full screen background image



How Basement Waterproofing Helps You Rid Your Home of Mold in NJ, DE, PA

You can never get enough information about the health of you and your home.
Here is some information I found from the Maine Indoor Quality Control Counsel.

  • If you have concerns about mold in your home and want a free estimate on what it would cost to eliminate it call 610-495-9111 or register for a free estimate on our website.

A lot of media attention is given to the effect of mold on human health. When dealing with a mold problem in your home or building, it is important to remember: don’t panic. The national Centers for Disease Control & Prevention states that exposure to damp and moldy environments may cause a variety of health effects, or none at all. Some people are sensitive to molds.

For these people, molds can cause nasal stuffiness, throat irritation, coughing or wheezing, eye irritation, or, in some cases, skin irritation. People with mold allergies may have more severe reactions. Mold is a common trigger for those with asthma. Immune-compromised people and people with chronic lung illnesses, such as obstructive lung disease, may get serious infections in their lungs when they are exposed to mold.

A link between other health effects such as bleeding lung, memory loss, or lethargy, and molds, has not been proven. Further studies are needed to find out what causes these other adverse health effects. Efforts are being undertaken nationwide to determine how much mold exposure is too much mold exposure. Until this can be scientifically determined, however, the Maine Indoor Air Quality Council recommends a preventive approach: keeping your home or building free of excess moisture and fixing moisture problems when they occur will minimize the risk of any health problems from mold exposure. Again, no excess moisture = no excess mold growth.

The following resource provides comprehensive information about the effect of mold on health:

U.S. Centers for Disease Control & Prevention – General information on mold and various mold species, as well as a recently released article on the state of mold science and health.

Building Science Corporation: Mold: Causes, Health Effects and Clean-Up

Remediating (cleaning-up or fixing) a mold problem

The approach to solve a mold problem in a building is fairly simple.

First, fix the moisture problem. Since excessive mold growth indoors is a result of excess moisture, finding and fixing the moisture problem is the necessary first step towards fixing a mold problem.

Second, clean up the mold. Depending on the extent of mold contamination, building owners and managers can either tackle the problem themselves, or hire a professional.

The following resources contain information about how to safely and effectively clean up a mold problem in a building.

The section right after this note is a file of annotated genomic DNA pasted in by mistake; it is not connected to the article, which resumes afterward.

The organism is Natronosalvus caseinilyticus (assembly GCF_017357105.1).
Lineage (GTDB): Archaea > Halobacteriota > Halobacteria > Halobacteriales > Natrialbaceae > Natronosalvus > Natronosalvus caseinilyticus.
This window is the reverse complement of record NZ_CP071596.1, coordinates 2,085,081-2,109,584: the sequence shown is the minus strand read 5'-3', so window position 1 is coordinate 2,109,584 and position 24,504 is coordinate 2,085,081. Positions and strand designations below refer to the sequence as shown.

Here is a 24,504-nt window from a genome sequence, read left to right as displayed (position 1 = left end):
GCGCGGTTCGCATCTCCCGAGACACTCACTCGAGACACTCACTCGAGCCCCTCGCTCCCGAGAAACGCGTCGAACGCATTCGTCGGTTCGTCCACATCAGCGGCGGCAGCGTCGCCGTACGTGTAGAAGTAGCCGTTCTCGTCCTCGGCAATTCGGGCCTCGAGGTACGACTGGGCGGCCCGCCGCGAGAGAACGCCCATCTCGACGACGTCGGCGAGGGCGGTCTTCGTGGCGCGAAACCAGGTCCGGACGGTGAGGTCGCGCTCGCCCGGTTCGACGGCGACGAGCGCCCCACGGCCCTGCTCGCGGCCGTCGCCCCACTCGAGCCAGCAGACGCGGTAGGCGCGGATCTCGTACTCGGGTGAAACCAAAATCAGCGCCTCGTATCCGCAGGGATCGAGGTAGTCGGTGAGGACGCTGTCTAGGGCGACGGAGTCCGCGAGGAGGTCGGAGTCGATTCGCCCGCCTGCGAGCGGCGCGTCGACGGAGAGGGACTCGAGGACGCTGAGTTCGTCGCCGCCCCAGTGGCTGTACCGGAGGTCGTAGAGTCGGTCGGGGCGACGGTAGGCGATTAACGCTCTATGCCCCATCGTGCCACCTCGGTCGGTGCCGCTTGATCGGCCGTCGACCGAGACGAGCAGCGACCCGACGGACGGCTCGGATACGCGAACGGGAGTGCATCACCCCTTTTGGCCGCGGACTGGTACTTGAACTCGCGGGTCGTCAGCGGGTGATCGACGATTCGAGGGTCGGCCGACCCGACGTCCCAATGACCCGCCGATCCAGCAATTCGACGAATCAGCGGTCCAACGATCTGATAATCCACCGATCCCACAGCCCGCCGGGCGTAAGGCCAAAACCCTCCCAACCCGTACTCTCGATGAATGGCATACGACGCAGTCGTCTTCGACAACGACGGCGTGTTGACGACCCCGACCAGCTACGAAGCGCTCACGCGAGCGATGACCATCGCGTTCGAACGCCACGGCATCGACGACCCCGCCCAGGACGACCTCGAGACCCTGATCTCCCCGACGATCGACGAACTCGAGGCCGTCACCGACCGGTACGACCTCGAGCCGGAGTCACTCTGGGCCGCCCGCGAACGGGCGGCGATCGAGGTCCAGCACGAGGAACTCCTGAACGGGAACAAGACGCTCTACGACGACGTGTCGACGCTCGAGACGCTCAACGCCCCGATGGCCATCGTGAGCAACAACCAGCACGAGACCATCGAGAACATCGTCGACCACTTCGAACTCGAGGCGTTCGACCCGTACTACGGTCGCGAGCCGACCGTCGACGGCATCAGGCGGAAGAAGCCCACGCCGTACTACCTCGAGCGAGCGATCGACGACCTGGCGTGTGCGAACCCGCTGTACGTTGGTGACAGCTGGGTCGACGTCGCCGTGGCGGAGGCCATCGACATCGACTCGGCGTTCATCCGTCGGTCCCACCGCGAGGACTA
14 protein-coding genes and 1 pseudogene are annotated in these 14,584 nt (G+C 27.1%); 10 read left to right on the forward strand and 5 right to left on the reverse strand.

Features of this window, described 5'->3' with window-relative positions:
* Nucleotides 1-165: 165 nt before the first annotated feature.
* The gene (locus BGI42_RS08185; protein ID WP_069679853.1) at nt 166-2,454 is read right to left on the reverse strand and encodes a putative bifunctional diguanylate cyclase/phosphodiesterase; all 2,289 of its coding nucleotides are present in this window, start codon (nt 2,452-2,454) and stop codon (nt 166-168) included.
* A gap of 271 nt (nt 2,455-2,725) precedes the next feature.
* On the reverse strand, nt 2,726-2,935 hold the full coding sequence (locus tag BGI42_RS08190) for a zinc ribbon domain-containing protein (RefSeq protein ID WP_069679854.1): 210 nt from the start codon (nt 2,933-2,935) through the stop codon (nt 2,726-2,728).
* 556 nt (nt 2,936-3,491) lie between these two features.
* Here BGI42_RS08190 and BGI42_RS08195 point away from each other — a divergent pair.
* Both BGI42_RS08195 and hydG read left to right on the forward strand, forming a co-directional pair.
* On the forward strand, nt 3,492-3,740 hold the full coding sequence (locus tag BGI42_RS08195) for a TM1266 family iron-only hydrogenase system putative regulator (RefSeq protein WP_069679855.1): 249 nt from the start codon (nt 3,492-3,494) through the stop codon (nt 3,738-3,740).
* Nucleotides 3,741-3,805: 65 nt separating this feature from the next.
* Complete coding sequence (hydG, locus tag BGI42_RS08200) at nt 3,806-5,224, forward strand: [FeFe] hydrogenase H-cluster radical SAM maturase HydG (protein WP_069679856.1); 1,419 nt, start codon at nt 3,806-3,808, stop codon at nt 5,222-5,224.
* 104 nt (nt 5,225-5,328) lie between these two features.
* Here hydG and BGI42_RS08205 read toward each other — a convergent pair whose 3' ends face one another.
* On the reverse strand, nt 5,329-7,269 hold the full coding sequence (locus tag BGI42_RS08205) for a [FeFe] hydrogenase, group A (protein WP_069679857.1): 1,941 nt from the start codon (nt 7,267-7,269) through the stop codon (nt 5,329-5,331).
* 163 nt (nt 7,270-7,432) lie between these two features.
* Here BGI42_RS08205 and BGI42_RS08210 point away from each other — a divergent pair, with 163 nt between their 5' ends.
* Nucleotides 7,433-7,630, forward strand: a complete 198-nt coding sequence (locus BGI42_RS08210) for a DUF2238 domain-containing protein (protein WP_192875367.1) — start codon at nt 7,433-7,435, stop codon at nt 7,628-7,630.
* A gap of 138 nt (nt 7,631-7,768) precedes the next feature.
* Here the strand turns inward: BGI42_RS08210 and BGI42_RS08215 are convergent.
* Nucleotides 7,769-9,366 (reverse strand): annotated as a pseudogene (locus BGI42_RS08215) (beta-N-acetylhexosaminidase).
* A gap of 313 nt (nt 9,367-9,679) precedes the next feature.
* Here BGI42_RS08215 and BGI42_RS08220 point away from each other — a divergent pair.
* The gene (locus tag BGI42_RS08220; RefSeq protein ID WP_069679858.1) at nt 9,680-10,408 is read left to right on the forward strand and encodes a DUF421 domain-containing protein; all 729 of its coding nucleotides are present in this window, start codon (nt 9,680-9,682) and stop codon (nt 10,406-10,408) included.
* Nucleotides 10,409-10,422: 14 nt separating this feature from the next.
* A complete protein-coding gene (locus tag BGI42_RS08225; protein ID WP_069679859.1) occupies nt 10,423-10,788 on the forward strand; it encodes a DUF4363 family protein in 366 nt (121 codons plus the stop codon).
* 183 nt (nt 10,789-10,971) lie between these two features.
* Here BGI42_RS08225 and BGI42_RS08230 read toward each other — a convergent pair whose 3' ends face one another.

Building Science Corporation: Mold Remediation in Occupied Homes

Virginia Cooperative Extension Service: Mold Remediation

U.S. Environmental Protection Agency: A Brief Guide to Mold, Moisture and Your Home

The following guides, while primarily designed for building managers, custodians, and others who are responsible for large, commercial and institutional buildings, are also useful for individuals looking to hire a professional to handle a remediation. Contractors and other professionals who respond to mold and moisture situations will want to use and/or refer to these and other similar, professional guidelines.

U.S. Environmental Protection Agency: Mold Remediation in Schools and Commercial Buildings

New York City Department of Health: Guidelines on Assessment and Remediation of Fungi in Indoor Environments

Testing for mold:

One of the most common questions asked by Maine building owners and occupants is: do I need to test my home or building for mold? Because mold is everywhere in our environment, both indoors and out, testing for mold is not as much a process of testing for the presence of mold, but rather a process to test for the species of molds and the quantity of molds present at the point the test is taken.

Building owners and occupants should ask themselves whether or not having knowledge of the species and quantity of mold is useful to them to help solve their mold problem or indoor air quality concern. In many instances, building owners and occupants have already identified a clearly defined moisture problem, and have visible evidence of resulting mold growth (they can see it or smell it.) In these cases, it would not likely be necessary to conduct a test. The building owner or manager should follow the guidance referenced above to fix the moisture problem and clean-up the mold properly.

When health problems from mold exposure are suspected; when you can’t see or smell mold but suspect the presence of mold; or when the extent of mold damage needs to be determined; testing may be useful.

The following resources can help determine when it is useful to test for mold:

Maine Indoor Air Quality Council: Guidance for Determining When to Conduct an IAQ Test

Building Science Corporation: Mold Testing


The U.S. EPA, in partnership with the University of Connecticut Health Center, has developed an excellent guidance document for health professionals to assist in the recognition and management of health effects from mold exposure. The document is available as a free PDF download and printed copies can be obtained by completing the book order form.